Exploring new ingredients is one of the pure joys for any brewer. Exploring four new hops, in the same base beer, provides a rare chance to really gain some exposure to these new varietals. And as much as brewing the 400th batch of Out & A Bout has its own attraction; this is an exceptionally exciting opportunity.
The concept is not new. I remember Brewdog releasing similar, single-hop beers, as a mixed four-pack, over a decade ago. What a great opportunity to really explore how these flavours work. Keep everything else equal, the malt, abv and bitterness level, while just changing the hops.
The recipe development was pretty straightforward. I wanted a solid base, that could handle a significant hop volume, without tasting too burnt or bitter. I decided to keep the bitterness subtle, more like that of a Pale Ale, while the alcohol strength more like that of an IPA, the best of both worlds. The malts used were BB Pale and Golden Naked Oats. This was designed simply to carry the significant hop load. The yeast was BRY97, a neutral West Coast Ale yeast, with strong fermentation performance.
Hop selection was a lot more intriguing. I figured that to really see what is happening with hops, globally, the best approach was to choose four distinct regions. Germany, a no-brainer, where hops began, has been delighting the craft beer world over the last five years, with new products such as Hallertau Blanc, Hull Melon and Mandarina Bavaria. Showing they are more than just traditionalists. Australia, close to home, is quickly becoming recognised as a global leader in hop production, especially for tropical notes. Similarly, New Zealand has a definite terroir, and are constantly launching new varietals with exceptional character. And no discussion on hops would be complete without a nod to America, who’s thirst for strong hop flavours has created much of the industry that we love today.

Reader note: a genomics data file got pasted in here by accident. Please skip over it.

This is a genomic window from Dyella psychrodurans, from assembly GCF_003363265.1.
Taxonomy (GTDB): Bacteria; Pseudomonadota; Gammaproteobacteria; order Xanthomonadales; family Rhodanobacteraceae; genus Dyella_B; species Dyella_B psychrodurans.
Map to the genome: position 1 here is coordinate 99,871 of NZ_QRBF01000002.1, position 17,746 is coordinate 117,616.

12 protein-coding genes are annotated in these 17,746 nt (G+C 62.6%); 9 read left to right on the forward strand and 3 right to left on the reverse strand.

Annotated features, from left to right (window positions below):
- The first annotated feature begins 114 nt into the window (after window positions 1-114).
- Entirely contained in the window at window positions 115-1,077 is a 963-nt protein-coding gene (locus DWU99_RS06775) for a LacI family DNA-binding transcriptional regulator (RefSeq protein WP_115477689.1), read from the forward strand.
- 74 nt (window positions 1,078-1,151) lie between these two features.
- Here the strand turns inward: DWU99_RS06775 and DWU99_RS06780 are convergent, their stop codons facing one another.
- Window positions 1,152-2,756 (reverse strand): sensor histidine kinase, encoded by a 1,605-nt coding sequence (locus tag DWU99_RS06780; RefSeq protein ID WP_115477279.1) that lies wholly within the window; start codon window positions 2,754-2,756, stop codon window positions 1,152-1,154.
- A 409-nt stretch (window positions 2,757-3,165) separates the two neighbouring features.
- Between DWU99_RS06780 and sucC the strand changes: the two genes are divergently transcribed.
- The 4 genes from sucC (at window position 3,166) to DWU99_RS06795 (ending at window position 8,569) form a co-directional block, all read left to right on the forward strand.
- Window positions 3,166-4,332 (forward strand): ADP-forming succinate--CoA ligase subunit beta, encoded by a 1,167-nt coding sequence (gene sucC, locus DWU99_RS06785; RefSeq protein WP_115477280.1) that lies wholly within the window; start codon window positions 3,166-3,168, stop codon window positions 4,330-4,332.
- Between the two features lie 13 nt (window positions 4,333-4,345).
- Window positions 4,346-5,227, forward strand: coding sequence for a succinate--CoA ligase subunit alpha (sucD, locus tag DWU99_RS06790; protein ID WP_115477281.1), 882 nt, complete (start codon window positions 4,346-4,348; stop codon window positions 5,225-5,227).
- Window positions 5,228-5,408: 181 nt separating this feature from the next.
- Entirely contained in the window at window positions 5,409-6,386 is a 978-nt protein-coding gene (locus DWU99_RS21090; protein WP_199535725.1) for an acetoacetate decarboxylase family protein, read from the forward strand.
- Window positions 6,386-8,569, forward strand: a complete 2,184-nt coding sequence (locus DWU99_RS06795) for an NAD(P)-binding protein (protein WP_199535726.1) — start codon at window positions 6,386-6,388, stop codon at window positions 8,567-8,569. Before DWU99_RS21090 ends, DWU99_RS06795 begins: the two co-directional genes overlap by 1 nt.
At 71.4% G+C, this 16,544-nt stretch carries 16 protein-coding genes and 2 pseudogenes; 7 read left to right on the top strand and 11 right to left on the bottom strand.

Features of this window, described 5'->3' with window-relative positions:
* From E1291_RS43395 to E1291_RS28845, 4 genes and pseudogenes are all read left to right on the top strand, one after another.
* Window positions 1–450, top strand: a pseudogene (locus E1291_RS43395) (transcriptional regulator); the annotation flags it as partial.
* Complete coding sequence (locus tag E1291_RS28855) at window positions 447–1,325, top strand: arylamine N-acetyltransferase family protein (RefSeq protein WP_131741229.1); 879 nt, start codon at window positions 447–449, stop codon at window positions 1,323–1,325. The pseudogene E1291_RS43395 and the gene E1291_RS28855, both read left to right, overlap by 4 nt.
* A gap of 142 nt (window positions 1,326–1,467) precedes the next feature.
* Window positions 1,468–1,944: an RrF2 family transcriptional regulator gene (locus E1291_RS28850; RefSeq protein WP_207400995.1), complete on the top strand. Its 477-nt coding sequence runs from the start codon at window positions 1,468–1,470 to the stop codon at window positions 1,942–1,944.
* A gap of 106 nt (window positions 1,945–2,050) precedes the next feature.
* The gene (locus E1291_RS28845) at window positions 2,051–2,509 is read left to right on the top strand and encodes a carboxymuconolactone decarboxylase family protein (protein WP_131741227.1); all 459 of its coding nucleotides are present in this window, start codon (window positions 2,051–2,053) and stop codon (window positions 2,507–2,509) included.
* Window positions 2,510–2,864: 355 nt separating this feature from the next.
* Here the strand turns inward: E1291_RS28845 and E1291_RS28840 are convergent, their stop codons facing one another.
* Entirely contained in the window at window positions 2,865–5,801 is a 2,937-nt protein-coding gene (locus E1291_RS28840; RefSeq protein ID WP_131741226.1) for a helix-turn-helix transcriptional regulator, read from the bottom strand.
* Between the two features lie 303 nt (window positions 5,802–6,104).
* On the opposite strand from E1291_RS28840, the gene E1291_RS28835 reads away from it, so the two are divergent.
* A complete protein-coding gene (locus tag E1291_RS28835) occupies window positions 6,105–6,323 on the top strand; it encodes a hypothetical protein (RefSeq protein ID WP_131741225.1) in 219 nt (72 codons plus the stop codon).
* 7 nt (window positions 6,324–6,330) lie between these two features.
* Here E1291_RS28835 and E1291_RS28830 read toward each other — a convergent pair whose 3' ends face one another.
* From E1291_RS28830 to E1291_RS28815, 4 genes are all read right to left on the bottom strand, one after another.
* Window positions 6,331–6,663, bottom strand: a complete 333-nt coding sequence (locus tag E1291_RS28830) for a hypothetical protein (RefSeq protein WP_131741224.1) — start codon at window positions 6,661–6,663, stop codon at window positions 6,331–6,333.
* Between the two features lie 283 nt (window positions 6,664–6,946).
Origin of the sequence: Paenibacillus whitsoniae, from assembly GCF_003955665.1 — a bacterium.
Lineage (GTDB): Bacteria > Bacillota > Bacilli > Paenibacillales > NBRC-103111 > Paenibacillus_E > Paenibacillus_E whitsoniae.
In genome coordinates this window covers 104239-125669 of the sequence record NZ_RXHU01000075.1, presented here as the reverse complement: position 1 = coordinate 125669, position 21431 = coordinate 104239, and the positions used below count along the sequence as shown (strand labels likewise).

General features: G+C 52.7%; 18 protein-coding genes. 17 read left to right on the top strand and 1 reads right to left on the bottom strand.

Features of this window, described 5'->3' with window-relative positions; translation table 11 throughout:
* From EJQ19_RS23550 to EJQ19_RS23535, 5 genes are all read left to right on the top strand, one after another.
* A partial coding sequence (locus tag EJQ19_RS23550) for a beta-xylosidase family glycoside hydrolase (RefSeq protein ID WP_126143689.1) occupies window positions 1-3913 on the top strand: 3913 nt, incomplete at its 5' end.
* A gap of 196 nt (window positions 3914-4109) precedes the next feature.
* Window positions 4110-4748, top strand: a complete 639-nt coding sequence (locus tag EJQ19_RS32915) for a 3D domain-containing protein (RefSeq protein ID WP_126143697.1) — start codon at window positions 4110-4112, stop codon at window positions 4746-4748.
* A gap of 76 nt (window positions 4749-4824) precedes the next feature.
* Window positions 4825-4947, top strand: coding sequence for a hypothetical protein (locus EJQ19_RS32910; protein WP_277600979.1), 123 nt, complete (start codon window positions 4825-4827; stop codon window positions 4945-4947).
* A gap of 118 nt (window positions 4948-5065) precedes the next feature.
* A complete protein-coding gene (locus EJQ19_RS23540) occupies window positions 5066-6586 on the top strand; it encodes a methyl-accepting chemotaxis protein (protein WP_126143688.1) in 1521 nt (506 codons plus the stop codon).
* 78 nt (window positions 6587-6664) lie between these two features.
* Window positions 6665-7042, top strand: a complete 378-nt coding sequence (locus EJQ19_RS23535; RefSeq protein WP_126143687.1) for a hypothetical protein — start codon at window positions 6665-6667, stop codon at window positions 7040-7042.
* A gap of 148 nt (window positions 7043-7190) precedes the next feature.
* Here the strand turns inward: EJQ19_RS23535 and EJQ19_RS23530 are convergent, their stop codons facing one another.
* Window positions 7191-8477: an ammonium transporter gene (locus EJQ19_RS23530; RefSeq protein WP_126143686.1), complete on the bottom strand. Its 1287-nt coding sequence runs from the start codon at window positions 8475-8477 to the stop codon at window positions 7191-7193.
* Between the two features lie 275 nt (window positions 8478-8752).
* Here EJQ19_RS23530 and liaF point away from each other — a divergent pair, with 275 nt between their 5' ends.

So we have our four regions, the next step was to figure out what hops to select. Well, much like a chef selecting flavours in the kitchen, all brewers have a unique appreciation for certain flavours. And I wanted to seek hops with some unusual character.
Ariana, a hop I have not used before, nor had experienced in a beer, is said to have characters of blackcurrants, tropical fruits and a woody, tobacco and sometimes vanilla flavour. I did really enjoy using Sabro, which has that vanilla and woody character, so I was immediately drawn to the appeal of Ariana.
HPA-016; this is a hop we do have a bit of experience with. We have used it in pale ales, hazies and even fruited beers to good expression. It has a lovely mandarin and herbal quality that is quite unique. I choose this hop because it is a new Australian varietal and showcases where things are up to, down under.
Hort-4337, a new Kiwi hop. Although I haven’t been lucky enough to use this one yet, I have heard great things about it from fellow brewers in Australia. It’s said to be intensely peach, tropical and fruity. I thought that if we have hops that are woody (Ariana), herbal (HPA-016) and then fruity, it would be a nice differentiator.
Zappa, a neomexicanis strain from the US. I am probably the most excited about this one, although I’m trying hard not to be biased. A cross with a wild breed from Mexico, something I have never used before. It is said to have flavours of mango, passionfruit and a spicy element that makes it distinct from most of the hops grown in the US. It is also very low in alpha-acids, the bitterness compound of beer. An intriguing addition to global hop production.